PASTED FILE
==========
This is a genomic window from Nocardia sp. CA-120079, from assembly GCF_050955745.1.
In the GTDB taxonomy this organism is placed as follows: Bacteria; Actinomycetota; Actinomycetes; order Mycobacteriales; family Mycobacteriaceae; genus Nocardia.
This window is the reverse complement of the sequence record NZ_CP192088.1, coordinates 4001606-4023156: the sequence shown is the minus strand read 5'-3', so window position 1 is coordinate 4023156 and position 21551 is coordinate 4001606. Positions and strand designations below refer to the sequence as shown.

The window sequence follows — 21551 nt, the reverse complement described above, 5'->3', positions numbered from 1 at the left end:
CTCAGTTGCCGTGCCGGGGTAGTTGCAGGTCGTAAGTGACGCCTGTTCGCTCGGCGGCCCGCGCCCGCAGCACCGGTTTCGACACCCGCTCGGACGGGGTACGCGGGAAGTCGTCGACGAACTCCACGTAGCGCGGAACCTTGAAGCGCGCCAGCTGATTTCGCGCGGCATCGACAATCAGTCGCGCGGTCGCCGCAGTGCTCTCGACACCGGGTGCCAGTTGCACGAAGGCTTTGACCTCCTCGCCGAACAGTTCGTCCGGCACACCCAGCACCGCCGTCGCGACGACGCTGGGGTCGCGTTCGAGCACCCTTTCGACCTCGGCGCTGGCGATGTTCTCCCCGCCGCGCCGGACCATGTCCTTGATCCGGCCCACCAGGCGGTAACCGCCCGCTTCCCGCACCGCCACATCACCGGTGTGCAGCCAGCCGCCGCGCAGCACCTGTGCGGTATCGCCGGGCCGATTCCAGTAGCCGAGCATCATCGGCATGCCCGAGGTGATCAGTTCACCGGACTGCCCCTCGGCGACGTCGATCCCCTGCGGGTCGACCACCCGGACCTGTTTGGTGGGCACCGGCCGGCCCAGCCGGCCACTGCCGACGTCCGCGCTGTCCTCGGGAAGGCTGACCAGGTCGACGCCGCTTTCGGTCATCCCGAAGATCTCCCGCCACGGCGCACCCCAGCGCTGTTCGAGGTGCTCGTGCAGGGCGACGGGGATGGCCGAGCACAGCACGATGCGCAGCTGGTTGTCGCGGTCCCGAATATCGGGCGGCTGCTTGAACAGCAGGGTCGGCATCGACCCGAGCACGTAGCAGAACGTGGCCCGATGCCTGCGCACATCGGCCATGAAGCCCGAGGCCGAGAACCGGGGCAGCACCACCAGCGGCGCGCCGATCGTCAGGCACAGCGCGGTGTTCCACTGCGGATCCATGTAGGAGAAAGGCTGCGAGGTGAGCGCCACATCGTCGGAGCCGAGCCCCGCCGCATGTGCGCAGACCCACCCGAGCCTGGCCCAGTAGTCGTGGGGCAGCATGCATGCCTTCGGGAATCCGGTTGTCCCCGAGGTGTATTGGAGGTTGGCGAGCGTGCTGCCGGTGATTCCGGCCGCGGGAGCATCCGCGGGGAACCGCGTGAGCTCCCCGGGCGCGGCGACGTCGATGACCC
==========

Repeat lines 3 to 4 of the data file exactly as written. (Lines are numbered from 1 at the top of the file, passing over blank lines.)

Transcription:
This window is the reverse complement of the sequence record NZ_CP192088.1, coordinates 4001606-4023156: the sequence shown is the minus strand read 5'-3', so window position 1 is coordinate 4023156 and position 21551 is coordinate 4001606. Positions and strand designations below refer to the sequence as shown.

The window sequence follows — 21551 nt, the reverse complement described above, 5'->3', positions numbered from 1 at the left end: